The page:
Thu, Oct 17, 2019 - Page 9 News List

The hunt for Asia’s El Chapo

A multinational task force has been trailing a China-born Canadian, the suspected kingpin of a vast drug network raking in up to US$17 billion a year

By Tom Allard  /  Reuters, BANGKOK

Illustration: Mountain People

He is Asia’s most-wanted man. He is protected by a guard of Thai kickboxers. He flies by private jet. Police say that he once lost US$66 million in a single night at a Macau casino.

Tse Chi Lop, a Canadian national born in China, is suspected of leading a vast multinational drug trafficking syndicate formed out of an alliance of five of Asia’s triad groups, according to law enforcement officials.

Its members call it simply “The Company.” Police, in a nod to one of Tse’s nicknames, have dubbed it Sam Gor, Cantonese for “Brother Number Three.”

The syndicate, law enforcers believe, is funneling tonnes of methamphetamine, heroin and ketamine to at least a dozen countries from Japan in North Asia to New Zealand in the South Pacific.

Meth — a highly addictive drug with devastating physical and mental effects on long-term users — is its main business, they say.

In what it calls a conservative estimate, the UN Office on Drugs and Crime (UNODC) puts the Sam Gor syndicate’s meth revenue last year at US$8 billion a year, but says it could be as high as US$17.7 billion. The agency estimates that the cartel, which often conceals its drugs in packets of tea, has a 40 percent to 70 percent share of the wholesale regional meth market that has expanded at least fourfold in the past five years.

This unprecedented boom in meth production has triggered an unprecedented response, Reuters has learned. Tse, 55, is the prime target of Operation Kungur, a sprawling, previously unreported counter-narcotics investigation.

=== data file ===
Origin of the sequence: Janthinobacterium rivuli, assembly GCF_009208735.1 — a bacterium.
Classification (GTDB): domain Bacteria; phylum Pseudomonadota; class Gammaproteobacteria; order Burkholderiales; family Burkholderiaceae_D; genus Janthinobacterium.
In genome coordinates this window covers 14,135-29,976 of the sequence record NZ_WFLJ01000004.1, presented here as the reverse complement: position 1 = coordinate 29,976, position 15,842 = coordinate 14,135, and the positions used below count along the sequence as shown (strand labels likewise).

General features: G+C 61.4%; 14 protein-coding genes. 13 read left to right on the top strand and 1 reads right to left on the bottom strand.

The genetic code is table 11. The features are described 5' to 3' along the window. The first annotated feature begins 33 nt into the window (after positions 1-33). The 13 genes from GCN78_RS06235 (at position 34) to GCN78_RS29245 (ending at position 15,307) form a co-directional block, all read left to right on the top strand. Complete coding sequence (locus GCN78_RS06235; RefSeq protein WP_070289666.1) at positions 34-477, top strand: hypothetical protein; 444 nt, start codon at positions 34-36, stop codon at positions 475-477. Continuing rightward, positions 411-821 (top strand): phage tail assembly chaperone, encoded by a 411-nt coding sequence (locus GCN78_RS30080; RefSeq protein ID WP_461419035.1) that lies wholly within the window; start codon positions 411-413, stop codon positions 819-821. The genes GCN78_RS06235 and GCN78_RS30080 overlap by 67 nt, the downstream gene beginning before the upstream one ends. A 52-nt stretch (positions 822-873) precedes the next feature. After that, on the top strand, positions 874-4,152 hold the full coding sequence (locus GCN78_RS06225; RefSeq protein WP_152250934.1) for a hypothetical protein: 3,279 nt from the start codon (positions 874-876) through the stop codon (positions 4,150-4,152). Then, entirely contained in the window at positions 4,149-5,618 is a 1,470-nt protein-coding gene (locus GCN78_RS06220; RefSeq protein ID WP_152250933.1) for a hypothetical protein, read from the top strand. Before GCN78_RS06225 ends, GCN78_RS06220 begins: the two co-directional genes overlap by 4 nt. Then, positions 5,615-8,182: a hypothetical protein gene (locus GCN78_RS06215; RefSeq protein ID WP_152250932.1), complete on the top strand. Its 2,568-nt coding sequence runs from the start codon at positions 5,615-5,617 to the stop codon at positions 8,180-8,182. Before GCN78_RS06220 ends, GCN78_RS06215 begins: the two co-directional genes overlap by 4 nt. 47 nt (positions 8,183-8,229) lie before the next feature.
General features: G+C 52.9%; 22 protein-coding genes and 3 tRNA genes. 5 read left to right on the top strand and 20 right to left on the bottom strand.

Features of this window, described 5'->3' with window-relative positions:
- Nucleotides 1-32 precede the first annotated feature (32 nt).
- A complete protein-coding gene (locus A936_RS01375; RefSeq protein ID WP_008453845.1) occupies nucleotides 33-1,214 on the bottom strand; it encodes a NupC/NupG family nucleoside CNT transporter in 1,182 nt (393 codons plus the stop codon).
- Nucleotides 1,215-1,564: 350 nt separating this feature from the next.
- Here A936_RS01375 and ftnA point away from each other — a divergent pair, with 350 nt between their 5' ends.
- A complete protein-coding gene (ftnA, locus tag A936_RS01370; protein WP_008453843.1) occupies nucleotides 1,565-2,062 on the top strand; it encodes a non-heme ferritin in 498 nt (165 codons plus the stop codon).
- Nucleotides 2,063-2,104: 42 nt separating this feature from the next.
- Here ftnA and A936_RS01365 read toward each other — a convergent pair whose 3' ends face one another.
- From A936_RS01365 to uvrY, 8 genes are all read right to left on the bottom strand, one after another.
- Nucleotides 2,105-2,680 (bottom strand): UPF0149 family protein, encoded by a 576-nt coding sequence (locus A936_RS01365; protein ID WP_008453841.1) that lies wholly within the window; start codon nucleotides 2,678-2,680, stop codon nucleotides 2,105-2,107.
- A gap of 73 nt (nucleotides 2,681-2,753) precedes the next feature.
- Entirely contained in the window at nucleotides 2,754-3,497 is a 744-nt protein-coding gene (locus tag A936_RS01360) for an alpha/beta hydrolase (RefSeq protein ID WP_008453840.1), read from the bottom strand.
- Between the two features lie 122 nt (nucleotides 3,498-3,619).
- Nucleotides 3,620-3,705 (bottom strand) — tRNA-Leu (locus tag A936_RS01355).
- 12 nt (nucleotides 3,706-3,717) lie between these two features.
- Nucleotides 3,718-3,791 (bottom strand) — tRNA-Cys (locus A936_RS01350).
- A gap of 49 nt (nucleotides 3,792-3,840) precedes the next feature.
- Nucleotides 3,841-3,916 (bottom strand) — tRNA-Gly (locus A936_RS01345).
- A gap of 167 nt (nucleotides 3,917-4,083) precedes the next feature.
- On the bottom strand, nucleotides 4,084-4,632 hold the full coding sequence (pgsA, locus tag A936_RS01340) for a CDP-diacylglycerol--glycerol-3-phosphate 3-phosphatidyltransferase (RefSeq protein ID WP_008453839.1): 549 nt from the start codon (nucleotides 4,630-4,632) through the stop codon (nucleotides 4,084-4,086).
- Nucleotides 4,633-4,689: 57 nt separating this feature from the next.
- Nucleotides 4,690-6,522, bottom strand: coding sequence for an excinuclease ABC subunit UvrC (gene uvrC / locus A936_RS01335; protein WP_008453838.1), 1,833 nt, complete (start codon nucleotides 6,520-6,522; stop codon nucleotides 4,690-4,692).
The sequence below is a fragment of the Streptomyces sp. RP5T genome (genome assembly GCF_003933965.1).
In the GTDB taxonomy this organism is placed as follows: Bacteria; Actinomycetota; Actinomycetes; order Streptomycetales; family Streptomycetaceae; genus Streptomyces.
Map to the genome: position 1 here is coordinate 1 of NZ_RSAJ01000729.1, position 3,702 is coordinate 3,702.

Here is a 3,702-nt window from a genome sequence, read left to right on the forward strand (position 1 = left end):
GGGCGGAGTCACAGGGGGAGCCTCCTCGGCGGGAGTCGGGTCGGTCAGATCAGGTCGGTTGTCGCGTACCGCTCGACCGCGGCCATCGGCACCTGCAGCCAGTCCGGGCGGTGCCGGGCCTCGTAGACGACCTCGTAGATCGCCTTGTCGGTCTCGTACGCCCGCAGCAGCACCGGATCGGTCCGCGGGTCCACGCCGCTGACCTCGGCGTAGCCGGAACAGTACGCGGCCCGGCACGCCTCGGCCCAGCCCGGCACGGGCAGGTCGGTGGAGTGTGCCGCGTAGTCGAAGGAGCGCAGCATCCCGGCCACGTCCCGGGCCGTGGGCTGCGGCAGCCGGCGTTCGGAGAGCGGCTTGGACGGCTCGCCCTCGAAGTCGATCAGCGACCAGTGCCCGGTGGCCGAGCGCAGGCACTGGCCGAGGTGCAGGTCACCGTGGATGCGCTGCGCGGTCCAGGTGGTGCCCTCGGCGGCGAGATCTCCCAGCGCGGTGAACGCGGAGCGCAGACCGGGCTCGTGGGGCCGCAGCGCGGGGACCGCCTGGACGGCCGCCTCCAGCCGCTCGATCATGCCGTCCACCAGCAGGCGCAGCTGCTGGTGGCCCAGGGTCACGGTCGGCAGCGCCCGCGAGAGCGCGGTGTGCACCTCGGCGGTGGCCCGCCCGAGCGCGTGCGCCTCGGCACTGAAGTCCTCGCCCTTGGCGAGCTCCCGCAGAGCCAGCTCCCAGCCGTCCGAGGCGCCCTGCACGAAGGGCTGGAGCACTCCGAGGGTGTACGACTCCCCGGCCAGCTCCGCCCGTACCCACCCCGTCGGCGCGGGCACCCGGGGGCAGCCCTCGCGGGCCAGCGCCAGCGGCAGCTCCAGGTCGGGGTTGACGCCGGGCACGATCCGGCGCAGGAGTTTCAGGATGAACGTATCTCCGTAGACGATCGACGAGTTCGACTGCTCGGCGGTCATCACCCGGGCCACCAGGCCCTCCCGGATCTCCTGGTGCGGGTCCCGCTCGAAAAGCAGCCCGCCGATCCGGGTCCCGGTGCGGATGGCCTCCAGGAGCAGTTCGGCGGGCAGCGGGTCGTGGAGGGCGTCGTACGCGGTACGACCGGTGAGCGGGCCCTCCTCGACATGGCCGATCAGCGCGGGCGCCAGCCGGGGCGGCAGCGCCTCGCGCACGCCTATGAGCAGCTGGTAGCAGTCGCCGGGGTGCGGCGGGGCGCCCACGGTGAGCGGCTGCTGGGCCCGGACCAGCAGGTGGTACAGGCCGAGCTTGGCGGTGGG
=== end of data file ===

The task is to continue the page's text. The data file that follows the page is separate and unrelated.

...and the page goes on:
Led by the Australian Federal Police (AFP), Operation Kungur involves about 20 agencies from Asia, North America and Europe. It is by far the biggest ever international effort to combat Asian drug trafficking syndicates, law enforcement agents involved in the investigation say.

It encompasses authorities from Myanmar, China, Thailand, Japan, the US and Canada. Taiwan, while not formally part of the operation, is assisting in the investigation.

A document containing AFP profiles of the operation’s top 19 syndicate targets, reviewed by Reuters, identifies Tse as the leader of the syndicate.

According to the document, the organization has “been connected with or directly involved in at least 13 cases” of drug trafficking since January 2015. The document does not provide specific details of the cases.

A Taiwanese law enforcement flow chart identifies Tse as the “Multinational CEO” of the syndicate. A US Drug Enforcement Administration (DEA) intelligence document shared with regional government agencies shows that Tse is “believed to be” the leader of the Sam Gor syndicate.

Police have not publicly identified Tse as the suspected boss of the trafficking group.

Some investigators say that the scope of the syndicate’s operation puts Tse, as the suspected leader, on par with Latin America’s most legendary narco-traffickers.

“Tse Chi Lop is in the league of El Chapo or maybe Pablo Escobar,” said Jeremy Douglas, Southeast Asia and Pacific representative for UNODC. “The word kingpin often gets thrown around, but there is no doubt it applies here.”

Reuters was unable to contact Tse Chi Lop.

In response to questions from Reuters, the AFP, the DEA and the Ministry of Justice Investigation Bureau in Taipei said they would not comment on investigations.

During the past year, Reuters crisscrossed the Asia-Pacific to uncover the story of Tse and his Sam Gor network. This included interviews with more than two dozen law enforcement officials from eight countries, and reviews of intelligence reports from police and anti-narcotics agencies, court filings and other documents.

Comments will be moderated. Keep comments relevant to the article. Remarks containing abusive and obscene language, personal attacks of any kind or promotion will be removed and the user banned. Final decision will be at the discretion of the Taipei Times.

TOP top